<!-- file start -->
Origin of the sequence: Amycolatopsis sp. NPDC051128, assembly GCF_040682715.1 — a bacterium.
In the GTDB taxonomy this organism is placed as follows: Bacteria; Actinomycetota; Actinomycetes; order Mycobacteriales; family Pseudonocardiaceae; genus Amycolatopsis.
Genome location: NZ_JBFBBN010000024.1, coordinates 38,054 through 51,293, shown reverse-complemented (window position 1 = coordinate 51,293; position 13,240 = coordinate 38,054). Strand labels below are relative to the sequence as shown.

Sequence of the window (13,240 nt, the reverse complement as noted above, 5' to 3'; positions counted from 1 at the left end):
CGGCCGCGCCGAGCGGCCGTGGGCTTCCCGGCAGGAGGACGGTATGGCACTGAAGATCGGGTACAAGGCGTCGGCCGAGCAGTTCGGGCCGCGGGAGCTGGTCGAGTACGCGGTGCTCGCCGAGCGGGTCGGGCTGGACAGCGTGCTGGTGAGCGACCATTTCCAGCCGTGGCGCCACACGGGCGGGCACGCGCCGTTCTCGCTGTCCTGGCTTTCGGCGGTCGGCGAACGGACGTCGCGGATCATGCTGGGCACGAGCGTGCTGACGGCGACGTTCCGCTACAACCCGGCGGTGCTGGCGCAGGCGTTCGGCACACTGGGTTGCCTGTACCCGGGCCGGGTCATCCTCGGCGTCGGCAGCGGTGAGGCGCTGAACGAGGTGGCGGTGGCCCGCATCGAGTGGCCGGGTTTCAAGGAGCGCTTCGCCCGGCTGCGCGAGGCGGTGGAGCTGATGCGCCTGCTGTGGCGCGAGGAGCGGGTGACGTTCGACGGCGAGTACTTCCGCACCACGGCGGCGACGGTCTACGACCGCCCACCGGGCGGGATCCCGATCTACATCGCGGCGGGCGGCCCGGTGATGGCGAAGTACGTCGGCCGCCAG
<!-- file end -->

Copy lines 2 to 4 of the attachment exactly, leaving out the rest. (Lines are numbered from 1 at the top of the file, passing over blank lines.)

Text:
In the GTDB taxonomy this organism is placed as follows: Bacteria; Actinomycetota; Actinomycetes; order Mycobacteriales; family Pseudonocardiaceae; genus Amycolatopsis.
Genome location: NZ_JBFBBN010000024.1, coordinates 38,054 through 51,293, shown reverse-complemented (window position 1 = coordinate 51,293; position 13,240 = coordinate 38,054). Strand labels below are relative to the sequence as shown.

Sequence of the window (13,240 nt, the reverse complement as noted above, 5' to 3'; positions counted from 1 at the left end):